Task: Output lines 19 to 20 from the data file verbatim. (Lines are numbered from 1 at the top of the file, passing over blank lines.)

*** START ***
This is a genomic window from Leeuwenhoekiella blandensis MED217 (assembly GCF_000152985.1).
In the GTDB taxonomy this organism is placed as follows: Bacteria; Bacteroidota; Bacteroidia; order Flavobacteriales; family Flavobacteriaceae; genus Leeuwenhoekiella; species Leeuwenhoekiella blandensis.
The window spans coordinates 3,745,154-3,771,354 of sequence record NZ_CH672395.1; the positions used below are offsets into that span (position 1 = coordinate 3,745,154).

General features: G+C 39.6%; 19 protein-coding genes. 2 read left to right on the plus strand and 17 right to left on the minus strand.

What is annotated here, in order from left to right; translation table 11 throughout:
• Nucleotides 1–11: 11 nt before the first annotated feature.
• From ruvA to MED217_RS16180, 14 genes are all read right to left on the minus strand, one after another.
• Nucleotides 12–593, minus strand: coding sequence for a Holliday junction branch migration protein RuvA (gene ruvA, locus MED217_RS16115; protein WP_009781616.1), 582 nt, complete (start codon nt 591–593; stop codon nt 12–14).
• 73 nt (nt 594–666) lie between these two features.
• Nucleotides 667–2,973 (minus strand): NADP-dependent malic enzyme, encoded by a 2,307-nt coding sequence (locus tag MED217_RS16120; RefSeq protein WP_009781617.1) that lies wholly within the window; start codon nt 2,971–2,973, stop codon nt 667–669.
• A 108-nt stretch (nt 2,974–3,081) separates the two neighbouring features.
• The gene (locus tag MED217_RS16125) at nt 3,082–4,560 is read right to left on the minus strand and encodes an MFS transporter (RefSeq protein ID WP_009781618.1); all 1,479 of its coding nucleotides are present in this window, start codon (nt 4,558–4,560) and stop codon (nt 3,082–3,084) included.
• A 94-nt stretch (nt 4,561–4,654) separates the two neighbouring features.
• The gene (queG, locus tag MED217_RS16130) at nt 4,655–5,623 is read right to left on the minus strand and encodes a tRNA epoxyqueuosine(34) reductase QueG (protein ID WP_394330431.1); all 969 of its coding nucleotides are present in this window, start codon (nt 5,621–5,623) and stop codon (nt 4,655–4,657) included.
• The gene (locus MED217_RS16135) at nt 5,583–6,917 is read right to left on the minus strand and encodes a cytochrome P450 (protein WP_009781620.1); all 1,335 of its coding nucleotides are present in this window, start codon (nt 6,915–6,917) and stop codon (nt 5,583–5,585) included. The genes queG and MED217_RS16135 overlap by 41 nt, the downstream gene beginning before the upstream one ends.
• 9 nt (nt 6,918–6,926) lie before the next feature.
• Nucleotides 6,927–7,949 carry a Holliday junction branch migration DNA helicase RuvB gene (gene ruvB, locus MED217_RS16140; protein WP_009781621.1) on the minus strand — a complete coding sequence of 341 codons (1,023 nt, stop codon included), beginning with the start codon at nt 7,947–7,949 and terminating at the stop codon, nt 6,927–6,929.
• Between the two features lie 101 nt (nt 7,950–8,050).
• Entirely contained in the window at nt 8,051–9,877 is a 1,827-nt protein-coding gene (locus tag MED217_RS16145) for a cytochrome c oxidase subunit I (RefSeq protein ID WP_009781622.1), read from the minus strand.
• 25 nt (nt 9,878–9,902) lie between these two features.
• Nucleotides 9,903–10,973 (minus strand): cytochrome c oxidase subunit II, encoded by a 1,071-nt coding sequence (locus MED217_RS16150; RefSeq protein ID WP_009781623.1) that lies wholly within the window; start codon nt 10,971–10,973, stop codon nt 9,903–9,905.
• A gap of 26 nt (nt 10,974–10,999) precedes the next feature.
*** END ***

• Entirely contained in the window at nt 8,051–9,877 is a 1,827-nt protein-coding gene (locus tag MED217_RS16145) for a cytochrome c oxidase subunit I (RefSeq protein ID WP_009781622.1), read from the minus strand.
• 25 nt (nt 9,878–9,902) lie between these two features.